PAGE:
Big John had his own hero figures - Frank
Sinatra and Arnold Palmer to name but two - but in East
Belfast he was the hero, a living legend to thousands
of Glenmen, who saw him take four trophies to the Oval
in his first season, complete an all-conquering American
tour, and remain undefeated in two European Cup games
against the mighty Benefica.
John Colrain was raised in Bridgeton,
a part of the East End of Glasgow where razors were
not always used for shaving, nor axes for chopping wood.
As a Catholic in a strong Orange area, Colrain soon
learned to look after himself.
His obessive love affair with the game
of football began when at 15 he signed provisional forms
for Celtic. The 'big mans' first ambition was realized
when on New Years day 1957, he found himself on the
Colts team to meet arch rivals Rangers.
Colrain left Celtic after six good and
formative years to spend nearly three seasons with Clyde
and a smaller period south of the border with Ipswich
Town, under Alf Ramsey and then Bill McGarry.
He joined Glentoran as player-manager
in July 1966, inheriting Billy Neill's Irish Cup winning
side of extremely talented individuals. Colrain saw
his first task as welding them into a team: "This
was the first and most vital lesson I hammered into
them. If someone is having a bad time then there must
be someone else to help him out. It's team work that
Big John's graduation to management was
spectular. In his first season (1966-67) doubling as
inside forward and manager, Glentoran won the Irish
League Championship, the City Cup, the Ulster Cup and
the Gold Cup. They also met Glasgow Rangers in the European
Cup Winners Cup, drawing 1-1 in Belfast and losing 4-0
The following season, the Irish League
was won again. In between, the Glens had faced famous
British, Continental and South American opposition on
an American tour as the Detroit Cougars, and lost only
three out of twelve games. Malcolm Brodie, who covered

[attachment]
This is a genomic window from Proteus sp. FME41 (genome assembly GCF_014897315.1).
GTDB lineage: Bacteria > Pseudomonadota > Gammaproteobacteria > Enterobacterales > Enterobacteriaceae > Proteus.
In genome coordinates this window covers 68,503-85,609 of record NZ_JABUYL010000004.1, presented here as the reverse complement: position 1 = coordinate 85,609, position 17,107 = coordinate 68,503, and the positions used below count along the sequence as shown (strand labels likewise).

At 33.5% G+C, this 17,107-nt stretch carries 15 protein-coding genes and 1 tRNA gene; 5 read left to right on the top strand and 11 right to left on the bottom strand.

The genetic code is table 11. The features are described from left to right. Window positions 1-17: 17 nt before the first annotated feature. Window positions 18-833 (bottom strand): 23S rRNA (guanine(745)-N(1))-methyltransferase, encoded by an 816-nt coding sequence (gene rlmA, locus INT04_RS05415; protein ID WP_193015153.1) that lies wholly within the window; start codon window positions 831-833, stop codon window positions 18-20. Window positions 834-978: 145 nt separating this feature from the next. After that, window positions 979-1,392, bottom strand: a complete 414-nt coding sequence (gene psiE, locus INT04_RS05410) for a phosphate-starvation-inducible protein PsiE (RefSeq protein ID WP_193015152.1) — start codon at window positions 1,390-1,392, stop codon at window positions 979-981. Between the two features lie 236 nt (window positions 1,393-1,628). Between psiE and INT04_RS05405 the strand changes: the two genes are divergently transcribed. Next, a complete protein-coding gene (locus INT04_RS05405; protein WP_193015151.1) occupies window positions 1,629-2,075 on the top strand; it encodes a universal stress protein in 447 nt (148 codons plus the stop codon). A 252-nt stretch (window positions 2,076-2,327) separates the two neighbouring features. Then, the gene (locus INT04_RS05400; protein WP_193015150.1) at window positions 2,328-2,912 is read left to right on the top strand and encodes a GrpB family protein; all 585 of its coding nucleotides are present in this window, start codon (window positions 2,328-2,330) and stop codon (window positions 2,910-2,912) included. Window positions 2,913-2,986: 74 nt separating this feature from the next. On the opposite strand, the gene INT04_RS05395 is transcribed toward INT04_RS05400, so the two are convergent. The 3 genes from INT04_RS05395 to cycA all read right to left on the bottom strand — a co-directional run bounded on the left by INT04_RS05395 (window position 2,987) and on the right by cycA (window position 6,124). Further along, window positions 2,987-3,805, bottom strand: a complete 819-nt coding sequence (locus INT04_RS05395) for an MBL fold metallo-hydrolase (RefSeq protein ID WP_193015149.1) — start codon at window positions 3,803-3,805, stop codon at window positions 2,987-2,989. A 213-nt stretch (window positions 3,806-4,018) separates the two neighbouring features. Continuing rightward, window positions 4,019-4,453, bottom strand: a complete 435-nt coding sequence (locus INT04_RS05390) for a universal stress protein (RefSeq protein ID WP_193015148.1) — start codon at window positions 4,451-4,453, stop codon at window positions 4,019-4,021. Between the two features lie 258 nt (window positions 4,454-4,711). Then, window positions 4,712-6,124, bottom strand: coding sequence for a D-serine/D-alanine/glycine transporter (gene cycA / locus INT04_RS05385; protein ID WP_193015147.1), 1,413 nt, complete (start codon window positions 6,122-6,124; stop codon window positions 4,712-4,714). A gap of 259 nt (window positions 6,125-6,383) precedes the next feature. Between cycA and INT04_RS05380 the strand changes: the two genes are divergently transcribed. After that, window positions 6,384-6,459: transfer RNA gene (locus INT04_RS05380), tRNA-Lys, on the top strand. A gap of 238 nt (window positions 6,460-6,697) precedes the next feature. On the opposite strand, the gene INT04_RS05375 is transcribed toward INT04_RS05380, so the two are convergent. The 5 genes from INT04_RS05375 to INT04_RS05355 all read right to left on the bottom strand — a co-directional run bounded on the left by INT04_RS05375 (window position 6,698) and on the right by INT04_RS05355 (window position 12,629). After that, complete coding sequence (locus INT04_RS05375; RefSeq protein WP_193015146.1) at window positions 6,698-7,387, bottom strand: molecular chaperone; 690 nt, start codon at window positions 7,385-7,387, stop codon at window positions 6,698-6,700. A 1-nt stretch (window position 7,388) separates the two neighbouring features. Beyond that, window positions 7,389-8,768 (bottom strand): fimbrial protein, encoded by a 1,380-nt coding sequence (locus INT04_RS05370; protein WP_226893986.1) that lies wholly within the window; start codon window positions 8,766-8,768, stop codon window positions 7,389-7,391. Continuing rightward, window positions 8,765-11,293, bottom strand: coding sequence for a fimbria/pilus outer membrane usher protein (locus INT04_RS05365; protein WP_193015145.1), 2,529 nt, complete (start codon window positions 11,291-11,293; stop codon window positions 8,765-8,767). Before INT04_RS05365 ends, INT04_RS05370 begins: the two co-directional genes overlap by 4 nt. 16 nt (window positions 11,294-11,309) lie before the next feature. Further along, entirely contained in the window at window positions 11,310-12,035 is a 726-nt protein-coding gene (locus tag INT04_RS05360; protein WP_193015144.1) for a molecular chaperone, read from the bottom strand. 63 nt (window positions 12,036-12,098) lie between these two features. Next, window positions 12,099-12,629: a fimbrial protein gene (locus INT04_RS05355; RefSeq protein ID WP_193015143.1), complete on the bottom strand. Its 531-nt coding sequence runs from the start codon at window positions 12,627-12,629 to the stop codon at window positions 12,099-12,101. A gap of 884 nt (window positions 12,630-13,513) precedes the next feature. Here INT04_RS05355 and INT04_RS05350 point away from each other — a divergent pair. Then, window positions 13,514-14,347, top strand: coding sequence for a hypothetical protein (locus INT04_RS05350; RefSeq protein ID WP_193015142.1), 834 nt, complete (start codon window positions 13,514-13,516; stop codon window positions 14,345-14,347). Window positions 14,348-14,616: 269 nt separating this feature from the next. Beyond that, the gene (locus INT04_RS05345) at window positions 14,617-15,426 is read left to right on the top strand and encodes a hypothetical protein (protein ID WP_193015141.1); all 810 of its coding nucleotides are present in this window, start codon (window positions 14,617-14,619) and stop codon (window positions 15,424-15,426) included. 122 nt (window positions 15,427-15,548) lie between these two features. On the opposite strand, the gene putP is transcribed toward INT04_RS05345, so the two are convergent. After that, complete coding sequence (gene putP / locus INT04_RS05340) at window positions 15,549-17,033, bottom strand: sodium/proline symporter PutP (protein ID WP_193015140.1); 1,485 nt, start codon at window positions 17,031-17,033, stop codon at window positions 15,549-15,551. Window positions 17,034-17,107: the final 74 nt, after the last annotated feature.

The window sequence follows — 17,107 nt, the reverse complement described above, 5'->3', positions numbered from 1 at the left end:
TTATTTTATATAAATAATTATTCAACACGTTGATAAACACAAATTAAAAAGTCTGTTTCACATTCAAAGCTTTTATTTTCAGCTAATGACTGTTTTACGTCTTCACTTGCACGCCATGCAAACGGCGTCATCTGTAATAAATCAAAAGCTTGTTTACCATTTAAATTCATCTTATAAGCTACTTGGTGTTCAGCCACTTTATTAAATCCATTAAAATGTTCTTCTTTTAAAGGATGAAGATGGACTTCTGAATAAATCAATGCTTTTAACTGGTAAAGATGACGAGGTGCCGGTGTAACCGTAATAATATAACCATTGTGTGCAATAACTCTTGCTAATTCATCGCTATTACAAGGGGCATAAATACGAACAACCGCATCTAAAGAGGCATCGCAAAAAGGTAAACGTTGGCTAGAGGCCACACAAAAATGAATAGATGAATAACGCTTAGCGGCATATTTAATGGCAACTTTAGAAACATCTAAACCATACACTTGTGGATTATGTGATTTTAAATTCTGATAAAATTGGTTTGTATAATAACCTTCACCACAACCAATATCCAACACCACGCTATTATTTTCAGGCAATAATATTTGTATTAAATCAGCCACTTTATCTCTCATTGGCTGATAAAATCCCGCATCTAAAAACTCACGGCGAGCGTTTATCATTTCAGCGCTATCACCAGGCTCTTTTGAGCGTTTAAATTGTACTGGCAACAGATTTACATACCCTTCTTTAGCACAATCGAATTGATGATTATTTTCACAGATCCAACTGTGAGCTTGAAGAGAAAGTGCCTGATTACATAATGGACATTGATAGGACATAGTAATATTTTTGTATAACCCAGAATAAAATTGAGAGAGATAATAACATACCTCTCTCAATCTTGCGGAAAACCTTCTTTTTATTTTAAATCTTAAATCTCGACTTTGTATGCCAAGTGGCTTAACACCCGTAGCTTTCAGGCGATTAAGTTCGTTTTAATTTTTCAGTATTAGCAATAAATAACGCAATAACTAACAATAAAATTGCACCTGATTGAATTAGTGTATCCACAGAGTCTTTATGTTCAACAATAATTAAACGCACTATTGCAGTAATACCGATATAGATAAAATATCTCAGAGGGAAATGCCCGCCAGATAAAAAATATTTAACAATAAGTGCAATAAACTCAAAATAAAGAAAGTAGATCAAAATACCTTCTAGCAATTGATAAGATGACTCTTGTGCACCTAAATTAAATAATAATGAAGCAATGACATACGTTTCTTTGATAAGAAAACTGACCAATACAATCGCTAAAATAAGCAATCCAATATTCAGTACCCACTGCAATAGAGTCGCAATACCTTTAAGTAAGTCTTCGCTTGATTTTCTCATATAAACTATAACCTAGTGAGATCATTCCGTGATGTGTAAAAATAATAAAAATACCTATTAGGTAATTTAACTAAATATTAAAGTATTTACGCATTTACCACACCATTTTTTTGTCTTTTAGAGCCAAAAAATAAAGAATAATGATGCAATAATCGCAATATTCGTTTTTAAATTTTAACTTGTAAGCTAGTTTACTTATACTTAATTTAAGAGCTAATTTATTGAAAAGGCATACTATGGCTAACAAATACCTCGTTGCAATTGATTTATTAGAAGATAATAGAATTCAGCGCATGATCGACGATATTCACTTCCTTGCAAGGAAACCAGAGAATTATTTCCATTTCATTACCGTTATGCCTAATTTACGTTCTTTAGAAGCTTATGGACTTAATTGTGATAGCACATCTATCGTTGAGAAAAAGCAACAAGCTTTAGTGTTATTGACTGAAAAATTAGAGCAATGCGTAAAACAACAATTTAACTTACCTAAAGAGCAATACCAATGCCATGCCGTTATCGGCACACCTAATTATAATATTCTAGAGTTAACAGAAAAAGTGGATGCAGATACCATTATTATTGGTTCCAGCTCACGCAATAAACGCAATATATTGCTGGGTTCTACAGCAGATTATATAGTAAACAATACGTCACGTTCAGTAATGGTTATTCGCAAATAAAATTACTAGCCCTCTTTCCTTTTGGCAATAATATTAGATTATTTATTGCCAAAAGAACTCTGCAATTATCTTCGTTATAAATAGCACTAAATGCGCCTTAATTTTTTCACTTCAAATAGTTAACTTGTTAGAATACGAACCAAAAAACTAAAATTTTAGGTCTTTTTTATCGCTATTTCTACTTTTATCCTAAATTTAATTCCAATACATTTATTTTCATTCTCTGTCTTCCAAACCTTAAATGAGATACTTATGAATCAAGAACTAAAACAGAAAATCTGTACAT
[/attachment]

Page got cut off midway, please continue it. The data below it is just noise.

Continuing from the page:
that tour for the Belfast Telegraph, tells me that,
in his view, it was the finest Irish League team of
The European Cup draw set the Glens against
the 'Eagles of Lisbon', Benfica. Colrain flew out to
Portugal to examine his opponents and was duly impressed:
"Eusebio was very much the star turn, and if anybody
didn't play the ball to him they were in the bad books.
And when he got the ball he had no intention of letting
it go. He wouldn't lay it off in an advantage position.
I knew that if did that against a side that were reckoned
Benfica's equals, he would do it even more against a
lot of unknown "scrubbers" from Ireland, which
is all we were to them. So I put Tommy Jackson on Eusebio
in both matches and said, "He's your baby - don't
let him operate." Eusebio was isolated, the squabbling
started and we were in business.
A Colrain penalty helped Glentoran draw
1-1 in Belfast, but the real triumph was in Lisbon.
Said Colrain " ..we got a goaless draw there and
it was the only time Benfica failed to score at home
in a European Cup tie. We only lost because of the rule
that away goals counted double." That result and
the formidable series of domestic accomplishments were
not Colrains only distinctions with Glentoran. He sold
six players for well over £50,000: Terry Conroy
joined Stoke City; Eric Ross went to Newcastle; Billy
Sinclair to Kilmarnock; Arthur Stewart to Derby County;
Tommy Jackson to Everton and Walter Bruce to Detroit
Colrain quipped, " I also sold a
fellow with a wooden leg, but I don't think he made
the first team."
In an article in the Observer, on 20 September
1969, famous sports journalist Hugh McIlvanney wrote
that, contrary to popular belief that he had taken a
handsome personal return out of those dealings, Colrain
was paid a modest £350 by the directors.
Predictably, Colrains first quarrel with
Glentoran was over money. He was publically backed by
lionising supporters who had a sit down strike on the
pitch before one match, carrying banners that included:
"Give more to Big John and spend less on Long John".
Towards the end of that first season Colrains
pay went to £35 per week from £25. His club
house cost him £3.50 out of his taxed £35.
After that remarkably successful 1967-68
season, Colrain insisted that he was worth a signing
on fee of £1,000 and a slight weekly increase
of about £5. He was sacked without ceremony.
In his book on the history of Glentoran,
Malcolm Brodie states that Alex Young, the man who succeeded
Colrain, was given £2,000 signing-on fee, £90
per week, a three year contract, free house and 2.5%
A bitter Colrain spilled his heart out
to Hugh McIlvanney: "When you compare the screw
I got with what I've been told Alex got when he took
over after me nobody has to draw diagrams to give you
Colrain was to suffer the fate of all
fallen stars - the black hole of oblivion. He flickered
briefly at St. Pats Athletic in Dublin, but his ambition
to manage a Scottish or English league side was never
fulfilled. Big John died prematurely of a heart attack
at his Glasgow home in 1987. He was fifty years of age.
The following words of Hugh McIlvanney,
which gave a little insight to the character and humour
of the 'big man', serve as a fitting epitaph to a Scot
who came to East Belfast, saw great success and conquered
the hearts of all fans.